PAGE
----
Sustainable Clothing | An Eco Friendly Approach To Fashion
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Can the fashion Industry become sustainable in its approach?
It can take more than 20,000 litres of water to produce 1kg of cotton, equivalent to a single t-shirt and pair of jeans. Up to 8,000 different chemicals are used to turn raw materials into clothes, including a range of dyeing and finishing processes. And what becomes of the clothing that doesn’t sell, falls apart or goes out of style? More often than not, it is discarded in giant landfills. How can the fashion industry become more sustainable?
Fashion’s environmental record raises more red flags: the clothing industry has been cited as the world’s second biggest polluter after oil. Its businesses churn out clothes at an alarming rate. No one wants to eat a meal laced with plastic, but if something doesn't change in our current textile economy, that could soon be a reality. Plastic microfibers, which are like tiny pieces of plastic lint that come off synthetic clothing in the washing machine, are now entering the oceans at a rate of about half a million tons every year — that's equivalent to more than 50 billion plastic bottles. Once in the water, these microfibers are ingested by aquatic wildlife and travel up the food chain where they end up being consumed by humans.
Attempts to promote sustainability in the clothing industry have focused on using eco-materials and more resource efficient production, however the scale of production and consumption has increased to levels where the benefits of technical improvements are reduced.
Creating true sustainability in the fashion industry requires reducing the material flow of clothing, addressing both sustainable production and consumption.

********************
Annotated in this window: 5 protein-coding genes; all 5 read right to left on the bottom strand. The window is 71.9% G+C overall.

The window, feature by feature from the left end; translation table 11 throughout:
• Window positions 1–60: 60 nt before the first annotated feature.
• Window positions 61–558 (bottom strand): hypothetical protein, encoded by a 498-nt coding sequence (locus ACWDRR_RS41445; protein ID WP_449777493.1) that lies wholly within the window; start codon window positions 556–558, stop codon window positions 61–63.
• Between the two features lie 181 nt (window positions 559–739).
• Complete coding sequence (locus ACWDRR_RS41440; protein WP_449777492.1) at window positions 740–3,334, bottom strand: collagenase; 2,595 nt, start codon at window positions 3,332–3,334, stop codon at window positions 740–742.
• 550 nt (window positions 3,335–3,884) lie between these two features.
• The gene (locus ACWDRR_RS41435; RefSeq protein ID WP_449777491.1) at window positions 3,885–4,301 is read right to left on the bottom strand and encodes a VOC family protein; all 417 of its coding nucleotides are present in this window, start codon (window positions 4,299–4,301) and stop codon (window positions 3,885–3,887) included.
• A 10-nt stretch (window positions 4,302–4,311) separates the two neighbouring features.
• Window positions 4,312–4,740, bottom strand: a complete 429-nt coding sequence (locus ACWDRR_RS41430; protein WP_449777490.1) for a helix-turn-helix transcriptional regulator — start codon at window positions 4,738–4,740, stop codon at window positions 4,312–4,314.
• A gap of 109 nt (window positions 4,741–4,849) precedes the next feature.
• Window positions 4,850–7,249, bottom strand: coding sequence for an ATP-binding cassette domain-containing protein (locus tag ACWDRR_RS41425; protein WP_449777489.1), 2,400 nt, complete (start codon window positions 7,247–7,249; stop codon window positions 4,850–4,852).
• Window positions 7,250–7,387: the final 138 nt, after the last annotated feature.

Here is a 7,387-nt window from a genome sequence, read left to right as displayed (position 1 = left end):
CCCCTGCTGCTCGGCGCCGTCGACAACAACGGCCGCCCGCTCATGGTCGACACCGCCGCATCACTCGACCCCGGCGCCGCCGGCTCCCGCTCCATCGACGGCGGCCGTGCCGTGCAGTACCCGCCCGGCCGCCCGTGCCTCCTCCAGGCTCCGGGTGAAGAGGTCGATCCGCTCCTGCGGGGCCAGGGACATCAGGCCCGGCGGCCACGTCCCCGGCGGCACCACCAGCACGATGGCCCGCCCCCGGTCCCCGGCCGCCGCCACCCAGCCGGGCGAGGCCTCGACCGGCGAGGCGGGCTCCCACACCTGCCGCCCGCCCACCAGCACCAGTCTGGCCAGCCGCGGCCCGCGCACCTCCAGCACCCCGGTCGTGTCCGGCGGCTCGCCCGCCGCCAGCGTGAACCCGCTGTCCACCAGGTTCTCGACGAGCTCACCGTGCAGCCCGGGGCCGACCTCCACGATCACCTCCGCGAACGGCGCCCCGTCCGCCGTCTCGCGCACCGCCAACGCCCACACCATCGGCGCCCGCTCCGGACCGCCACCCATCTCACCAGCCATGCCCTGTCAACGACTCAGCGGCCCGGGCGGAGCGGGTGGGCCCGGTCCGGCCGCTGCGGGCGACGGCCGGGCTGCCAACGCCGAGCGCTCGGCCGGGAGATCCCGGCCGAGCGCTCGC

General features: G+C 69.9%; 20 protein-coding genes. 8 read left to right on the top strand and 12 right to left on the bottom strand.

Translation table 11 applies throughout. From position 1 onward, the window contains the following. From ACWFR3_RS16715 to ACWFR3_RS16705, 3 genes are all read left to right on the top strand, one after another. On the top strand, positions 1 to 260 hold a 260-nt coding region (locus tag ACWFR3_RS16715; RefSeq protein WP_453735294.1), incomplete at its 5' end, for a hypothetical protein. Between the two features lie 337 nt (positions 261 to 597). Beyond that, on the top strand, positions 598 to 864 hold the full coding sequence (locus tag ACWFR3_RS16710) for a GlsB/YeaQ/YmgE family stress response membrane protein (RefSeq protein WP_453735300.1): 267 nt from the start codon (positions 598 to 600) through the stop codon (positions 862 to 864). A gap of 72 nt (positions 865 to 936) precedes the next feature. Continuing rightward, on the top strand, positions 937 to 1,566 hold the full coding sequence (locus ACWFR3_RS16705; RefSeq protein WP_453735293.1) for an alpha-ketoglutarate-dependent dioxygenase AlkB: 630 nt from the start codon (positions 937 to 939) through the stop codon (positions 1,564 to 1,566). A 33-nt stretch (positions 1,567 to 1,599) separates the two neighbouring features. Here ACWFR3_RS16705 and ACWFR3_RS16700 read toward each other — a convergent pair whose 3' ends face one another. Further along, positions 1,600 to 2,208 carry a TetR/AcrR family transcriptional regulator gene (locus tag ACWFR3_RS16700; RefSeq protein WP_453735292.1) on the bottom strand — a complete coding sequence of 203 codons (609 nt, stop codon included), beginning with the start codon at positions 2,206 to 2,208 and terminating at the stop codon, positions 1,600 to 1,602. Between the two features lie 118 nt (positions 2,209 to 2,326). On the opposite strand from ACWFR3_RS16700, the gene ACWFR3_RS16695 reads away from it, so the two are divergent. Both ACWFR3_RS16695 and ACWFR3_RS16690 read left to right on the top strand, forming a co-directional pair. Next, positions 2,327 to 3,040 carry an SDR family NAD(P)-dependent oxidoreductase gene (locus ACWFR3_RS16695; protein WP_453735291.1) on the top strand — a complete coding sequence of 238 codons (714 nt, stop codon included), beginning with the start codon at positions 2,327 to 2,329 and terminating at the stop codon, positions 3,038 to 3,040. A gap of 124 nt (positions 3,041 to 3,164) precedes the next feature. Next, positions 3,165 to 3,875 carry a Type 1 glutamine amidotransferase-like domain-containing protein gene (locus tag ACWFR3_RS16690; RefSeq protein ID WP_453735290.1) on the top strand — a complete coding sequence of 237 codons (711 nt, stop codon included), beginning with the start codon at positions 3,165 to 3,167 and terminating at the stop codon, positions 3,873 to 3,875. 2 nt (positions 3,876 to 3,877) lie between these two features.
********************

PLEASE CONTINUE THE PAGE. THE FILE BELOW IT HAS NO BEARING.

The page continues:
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Clothing producers must shift the focus of their operations from exchange value to use value, which offers opportunities to increase garment quality and reduce quantity demanded through encouraging consumers to engage in fashion through wearing, not purchasing, clothes. Because the success of this approach depends on designing clothes able to satisfy both the functional and emotional values of consumers.
In the last 50 years, the way we produce and consume fashion has dramatically changed. Fast fashion retailers have made the case that they have democratised the fashion experience – no longer reserved for the elite, fashion is available and accessible to all. Everyone can afford to wear the latest trends, and to regularly experience the short-lived high of a new fashion purchase, and the pleasure of wearing something new. For large fashion retailers “fashion democracy” has happily coincided with burgeoning sales, revenues, and profits. This has become the model that dominates the markets. On the surface it seems to suit everyone and certainly those who have buying power and thus influence in a market-driven business model.
Can fast fashion be sustainable? Let’s start with the environment. The single most effective thing we could do tomorrow to reduce the impact of the fashion industry on the environment would be to buy a lot less.